The Showdown by Denise Wymore
Are your rewards out of reach?
One of the biggest mistakes people make when designing a reward program, is making the reward not worth the effort. Or teasing me with stuff, only to discover I would have to spend $100 an hour for 5 years to get that flat screen television - it begs the question Who does that? Who are they targeting?
The answer: no one. Some of these programs are just jumping on the loyalty band wagon hoping that if they build it - they will come.
Case in point. Dunkin' Donuts announced a new reward program. The DD card must be registered online. It's only valid at participating outlets (I put in three different zip codes that I know have stores and none of them were playing yet) and the perks were, well, lame. For example - if you spend between $25.00 and $49.99 a MONTH at participating DD stores AND remember to present your card they will MAIL you a coupon for a free medium coffee and donut. If you go over $50 per month you have your choice of the free coffee and donut OR a coupon for $4.00 off (which will also be mailed). Reading the fine print - you do not get both - you must choose. I can only imagine there's a form involved.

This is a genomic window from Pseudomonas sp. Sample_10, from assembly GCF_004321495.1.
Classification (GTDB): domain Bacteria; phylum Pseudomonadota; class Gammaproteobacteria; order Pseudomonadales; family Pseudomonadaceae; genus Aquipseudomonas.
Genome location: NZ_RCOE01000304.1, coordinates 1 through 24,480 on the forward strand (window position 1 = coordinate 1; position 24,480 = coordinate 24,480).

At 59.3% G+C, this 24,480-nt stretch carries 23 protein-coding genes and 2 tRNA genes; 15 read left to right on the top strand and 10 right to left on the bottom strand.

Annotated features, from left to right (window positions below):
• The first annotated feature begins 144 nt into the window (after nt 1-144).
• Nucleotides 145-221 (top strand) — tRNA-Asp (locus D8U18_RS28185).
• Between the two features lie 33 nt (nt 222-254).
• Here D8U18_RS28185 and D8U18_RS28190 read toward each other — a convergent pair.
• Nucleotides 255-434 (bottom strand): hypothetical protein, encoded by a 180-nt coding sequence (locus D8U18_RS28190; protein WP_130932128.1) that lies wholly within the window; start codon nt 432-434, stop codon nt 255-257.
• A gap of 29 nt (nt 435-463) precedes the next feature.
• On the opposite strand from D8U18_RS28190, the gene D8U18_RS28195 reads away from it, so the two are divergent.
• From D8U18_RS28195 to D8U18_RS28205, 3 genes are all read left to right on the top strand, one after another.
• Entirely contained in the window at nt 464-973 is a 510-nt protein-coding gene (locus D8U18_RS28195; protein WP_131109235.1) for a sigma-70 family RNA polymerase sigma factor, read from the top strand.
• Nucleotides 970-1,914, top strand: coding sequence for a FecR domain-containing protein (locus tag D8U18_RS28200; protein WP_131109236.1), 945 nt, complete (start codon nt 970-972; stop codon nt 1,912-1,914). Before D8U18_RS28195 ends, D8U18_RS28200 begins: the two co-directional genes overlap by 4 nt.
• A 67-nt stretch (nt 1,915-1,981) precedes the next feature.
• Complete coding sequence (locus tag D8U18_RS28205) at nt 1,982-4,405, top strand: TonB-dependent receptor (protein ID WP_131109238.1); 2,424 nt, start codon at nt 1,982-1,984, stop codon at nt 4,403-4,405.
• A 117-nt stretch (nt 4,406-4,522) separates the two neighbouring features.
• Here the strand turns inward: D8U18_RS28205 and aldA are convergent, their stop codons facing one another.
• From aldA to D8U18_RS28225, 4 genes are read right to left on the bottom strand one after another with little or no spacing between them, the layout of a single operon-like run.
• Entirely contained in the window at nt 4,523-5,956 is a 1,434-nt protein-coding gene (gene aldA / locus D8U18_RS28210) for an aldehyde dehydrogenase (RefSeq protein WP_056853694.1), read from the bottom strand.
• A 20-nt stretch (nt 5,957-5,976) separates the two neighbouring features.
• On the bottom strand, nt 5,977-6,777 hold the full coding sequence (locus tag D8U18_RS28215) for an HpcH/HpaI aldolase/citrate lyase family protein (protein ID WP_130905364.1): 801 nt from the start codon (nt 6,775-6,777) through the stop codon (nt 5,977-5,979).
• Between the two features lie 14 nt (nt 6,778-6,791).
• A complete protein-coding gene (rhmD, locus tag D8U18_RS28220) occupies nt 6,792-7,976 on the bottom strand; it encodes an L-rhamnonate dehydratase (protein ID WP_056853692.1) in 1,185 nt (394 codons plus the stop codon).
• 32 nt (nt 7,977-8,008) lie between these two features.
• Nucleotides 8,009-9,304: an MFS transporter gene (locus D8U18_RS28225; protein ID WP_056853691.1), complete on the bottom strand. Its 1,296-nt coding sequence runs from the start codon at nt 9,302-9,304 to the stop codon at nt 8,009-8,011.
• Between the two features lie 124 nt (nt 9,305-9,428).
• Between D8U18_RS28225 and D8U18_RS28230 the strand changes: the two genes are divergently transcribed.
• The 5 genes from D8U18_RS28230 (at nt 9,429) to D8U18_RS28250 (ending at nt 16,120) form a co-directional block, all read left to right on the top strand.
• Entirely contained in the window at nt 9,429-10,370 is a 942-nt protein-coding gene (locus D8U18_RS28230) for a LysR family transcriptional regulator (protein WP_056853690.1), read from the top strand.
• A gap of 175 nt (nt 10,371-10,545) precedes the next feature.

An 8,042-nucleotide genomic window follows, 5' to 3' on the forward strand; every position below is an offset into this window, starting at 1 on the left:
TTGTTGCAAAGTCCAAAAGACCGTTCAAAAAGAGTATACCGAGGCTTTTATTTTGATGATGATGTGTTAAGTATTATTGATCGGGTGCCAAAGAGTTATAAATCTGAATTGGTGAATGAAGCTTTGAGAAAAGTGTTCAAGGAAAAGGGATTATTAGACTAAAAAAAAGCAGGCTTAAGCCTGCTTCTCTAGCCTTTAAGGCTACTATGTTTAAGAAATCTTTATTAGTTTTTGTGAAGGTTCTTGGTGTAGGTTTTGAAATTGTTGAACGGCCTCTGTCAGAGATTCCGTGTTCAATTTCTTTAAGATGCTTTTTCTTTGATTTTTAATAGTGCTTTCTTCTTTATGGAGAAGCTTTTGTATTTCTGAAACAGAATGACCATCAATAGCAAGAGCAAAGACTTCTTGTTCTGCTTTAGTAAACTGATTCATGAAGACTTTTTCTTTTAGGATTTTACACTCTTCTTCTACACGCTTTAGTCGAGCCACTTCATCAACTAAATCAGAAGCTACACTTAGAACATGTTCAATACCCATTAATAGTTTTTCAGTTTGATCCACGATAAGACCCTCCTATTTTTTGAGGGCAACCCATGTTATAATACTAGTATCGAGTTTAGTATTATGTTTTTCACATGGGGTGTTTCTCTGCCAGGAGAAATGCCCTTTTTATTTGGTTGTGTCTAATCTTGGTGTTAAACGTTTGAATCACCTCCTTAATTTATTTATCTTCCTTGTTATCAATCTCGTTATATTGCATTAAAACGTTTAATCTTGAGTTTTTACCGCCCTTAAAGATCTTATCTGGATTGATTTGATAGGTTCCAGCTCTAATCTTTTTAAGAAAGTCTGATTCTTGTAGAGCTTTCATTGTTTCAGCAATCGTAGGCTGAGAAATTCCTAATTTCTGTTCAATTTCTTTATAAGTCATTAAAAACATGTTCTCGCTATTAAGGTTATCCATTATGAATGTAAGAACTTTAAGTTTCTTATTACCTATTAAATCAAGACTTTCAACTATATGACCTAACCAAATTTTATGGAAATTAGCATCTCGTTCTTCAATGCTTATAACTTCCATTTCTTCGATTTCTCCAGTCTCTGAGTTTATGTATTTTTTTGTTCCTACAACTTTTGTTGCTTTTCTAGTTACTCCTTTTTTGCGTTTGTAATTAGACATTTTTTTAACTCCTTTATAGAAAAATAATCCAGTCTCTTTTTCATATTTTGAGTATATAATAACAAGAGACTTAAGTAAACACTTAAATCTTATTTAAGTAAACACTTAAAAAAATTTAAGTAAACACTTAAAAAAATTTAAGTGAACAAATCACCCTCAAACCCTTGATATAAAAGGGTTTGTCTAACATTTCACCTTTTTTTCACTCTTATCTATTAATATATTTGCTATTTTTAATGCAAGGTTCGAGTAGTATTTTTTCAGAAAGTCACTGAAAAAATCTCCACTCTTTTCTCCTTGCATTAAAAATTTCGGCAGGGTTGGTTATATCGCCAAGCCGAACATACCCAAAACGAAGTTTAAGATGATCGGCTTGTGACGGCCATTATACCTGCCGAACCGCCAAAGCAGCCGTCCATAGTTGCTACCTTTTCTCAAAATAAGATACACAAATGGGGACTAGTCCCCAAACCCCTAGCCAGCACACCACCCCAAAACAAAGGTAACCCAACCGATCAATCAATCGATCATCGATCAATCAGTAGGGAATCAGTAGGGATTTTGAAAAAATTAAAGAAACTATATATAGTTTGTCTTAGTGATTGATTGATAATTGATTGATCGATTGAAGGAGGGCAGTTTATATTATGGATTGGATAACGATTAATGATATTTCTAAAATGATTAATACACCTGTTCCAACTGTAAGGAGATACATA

Now is a good time to review your loyalty program to make sure that:
- It is free of all deception (fine print) and does not involve a chart listing things like "If it's a full moon and a Tuesday you have a chance at 1/4% off of a new loan (VISAs, used car and signature loans excluded).
- An MSR can explain it without using a cheat sheet.
- The reward is worth the effort. Put yourself in the member's place when reading your rules. Would you care about the reward? Is it fairly easy to get?
- You thank them for their business when redeeming rewards.
- You constantly update them on the balance of their reward program.
I'm gonna go get my free pastry at Starbucks now. I guess I just have to "show up" before 10am.